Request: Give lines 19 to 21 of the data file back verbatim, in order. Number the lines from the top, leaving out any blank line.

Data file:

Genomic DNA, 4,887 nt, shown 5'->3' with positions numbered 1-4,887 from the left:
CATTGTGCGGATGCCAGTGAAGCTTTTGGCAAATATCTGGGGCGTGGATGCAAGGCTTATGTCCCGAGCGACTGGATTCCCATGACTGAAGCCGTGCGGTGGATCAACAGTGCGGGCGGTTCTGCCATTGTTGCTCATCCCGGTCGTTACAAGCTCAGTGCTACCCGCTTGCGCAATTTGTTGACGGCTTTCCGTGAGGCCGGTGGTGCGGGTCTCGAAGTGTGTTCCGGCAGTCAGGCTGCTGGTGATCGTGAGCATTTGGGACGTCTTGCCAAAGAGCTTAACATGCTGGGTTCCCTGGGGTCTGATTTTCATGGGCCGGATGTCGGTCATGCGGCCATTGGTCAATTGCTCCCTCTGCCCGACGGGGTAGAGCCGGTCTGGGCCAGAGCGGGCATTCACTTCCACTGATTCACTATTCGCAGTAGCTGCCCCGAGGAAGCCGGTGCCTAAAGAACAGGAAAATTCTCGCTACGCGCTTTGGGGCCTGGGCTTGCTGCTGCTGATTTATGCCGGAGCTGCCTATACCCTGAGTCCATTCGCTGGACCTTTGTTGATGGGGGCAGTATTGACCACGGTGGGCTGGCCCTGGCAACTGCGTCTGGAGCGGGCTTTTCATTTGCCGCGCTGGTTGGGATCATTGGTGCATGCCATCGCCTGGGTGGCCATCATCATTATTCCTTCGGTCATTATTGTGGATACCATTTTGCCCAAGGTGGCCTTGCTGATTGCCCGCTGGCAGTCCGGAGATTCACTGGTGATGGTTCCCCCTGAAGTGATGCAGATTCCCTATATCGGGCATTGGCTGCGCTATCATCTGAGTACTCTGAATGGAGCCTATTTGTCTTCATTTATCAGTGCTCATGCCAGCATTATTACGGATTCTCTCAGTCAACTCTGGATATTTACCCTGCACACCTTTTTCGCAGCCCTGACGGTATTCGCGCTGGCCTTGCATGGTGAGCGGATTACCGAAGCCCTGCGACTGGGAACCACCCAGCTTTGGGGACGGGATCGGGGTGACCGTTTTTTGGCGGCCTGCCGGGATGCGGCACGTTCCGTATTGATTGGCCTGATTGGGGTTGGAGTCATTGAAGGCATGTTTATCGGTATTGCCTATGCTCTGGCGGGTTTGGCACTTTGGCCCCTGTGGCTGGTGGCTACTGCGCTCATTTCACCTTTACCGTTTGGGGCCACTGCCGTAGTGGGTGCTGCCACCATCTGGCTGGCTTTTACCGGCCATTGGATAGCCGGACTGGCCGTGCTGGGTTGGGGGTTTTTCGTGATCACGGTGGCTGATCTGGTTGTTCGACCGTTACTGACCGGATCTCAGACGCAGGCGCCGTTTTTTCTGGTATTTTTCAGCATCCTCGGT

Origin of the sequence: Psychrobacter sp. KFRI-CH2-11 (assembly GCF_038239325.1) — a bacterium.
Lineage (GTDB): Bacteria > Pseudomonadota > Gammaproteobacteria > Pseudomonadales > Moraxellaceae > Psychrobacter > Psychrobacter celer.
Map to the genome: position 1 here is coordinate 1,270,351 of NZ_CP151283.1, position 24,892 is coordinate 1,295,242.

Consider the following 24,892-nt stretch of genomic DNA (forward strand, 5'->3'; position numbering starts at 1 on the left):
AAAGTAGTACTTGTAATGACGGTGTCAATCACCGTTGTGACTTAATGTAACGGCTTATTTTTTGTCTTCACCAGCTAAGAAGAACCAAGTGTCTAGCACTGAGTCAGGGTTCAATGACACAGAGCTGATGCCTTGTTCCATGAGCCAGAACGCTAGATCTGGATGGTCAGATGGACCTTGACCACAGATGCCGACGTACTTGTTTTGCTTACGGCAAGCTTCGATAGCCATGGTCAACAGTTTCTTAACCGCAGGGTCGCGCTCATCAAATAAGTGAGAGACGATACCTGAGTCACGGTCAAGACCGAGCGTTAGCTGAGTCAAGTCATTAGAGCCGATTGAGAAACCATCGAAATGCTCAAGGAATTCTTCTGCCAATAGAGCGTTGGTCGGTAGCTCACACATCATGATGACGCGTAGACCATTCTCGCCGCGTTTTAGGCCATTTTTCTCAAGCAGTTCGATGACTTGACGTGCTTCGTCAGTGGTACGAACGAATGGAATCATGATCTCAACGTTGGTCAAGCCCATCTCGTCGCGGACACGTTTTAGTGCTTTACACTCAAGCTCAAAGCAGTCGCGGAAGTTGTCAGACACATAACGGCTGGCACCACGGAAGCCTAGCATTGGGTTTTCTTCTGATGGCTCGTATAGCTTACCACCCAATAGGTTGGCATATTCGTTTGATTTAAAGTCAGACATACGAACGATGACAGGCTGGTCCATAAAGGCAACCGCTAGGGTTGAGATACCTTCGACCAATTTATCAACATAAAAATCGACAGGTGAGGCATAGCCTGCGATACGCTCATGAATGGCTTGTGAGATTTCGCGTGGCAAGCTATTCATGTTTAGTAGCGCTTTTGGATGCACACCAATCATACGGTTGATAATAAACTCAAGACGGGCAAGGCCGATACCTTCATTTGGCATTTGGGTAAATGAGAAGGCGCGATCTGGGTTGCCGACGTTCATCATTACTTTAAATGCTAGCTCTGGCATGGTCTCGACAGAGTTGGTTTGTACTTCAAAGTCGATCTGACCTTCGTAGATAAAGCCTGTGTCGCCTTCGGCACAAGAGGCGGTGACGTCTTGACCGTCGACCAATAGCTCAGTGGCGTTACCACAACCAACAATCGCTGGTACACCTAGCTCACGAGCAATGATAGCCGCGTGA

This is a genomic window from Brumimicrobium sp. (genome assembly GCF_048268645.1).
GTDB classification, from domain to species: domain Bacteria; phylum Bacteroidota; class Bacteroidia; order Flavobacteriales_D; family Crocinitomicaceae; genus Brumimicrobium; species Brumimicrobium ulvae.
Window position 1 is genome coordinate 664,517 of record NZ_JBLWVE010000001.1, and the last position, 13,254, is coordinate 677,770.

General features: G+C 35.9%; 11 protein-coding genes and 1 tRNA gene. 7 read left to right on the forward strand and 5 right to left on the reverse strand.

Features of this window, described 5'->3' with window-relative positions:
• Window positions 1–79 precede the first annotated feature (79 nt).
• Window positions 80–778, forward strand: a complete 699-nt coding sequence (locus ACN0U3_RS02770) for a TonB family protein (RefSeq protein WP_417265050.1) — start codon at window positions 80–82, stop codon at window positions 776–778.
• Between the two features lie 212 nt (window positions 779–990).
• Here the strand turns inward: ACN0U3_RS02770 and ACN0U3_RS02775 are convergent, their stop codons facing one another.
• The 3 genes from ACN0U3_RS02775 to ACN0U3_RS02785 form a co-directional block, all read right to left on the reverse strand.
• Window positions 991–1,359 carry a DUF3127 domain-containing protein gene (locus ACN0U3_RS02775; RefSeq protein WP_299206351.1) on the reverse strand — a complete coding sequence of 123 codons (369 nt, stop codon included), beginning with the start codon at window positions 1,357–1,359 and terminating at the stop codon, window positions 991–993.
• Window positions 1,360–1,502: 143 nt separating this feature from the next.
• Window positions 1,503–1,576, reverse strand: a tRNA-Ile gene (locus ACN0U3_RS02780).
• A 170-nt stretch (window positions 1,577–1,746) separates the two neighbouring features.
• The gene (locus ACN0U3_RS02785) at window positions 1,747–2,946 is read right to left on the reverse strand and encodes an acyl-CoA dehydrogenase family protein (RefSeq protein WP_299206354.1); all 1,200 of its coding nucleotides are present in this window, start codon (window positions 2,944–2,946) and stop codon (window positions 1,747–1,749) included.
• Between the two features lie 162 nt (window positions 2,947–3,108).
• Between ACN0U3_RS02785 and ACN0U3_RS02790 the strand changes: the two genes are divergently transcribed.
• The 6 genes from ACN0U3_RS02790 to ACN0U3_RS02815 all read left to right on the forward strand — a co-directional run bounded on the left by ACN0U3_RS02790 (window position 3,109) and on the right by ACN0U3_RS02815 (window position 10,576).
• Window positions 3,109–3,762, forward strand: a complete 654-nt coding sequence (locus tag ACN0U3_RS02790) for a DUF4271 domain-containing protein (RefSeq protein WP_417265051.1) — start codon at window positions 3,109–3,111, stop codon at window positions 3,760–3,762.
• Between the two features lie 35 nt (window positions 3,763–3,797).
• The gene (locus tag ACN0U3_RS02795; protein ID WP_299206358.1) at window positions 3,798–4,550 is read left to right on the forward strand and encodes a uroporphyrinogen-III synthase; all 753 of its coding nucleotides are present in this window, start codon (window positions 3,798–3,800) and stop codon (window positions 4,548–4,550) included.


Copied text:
• Window positions 1,360–1,502: 143 nt separating this feature from the next.
• Window positions 1,503–1,576, reverse strand: a tRNA-Ile gene (locus ACN0U3_RS02780).
• A 170-nt stretch (window positions 1,577–1,746) separates the two neighbouring features.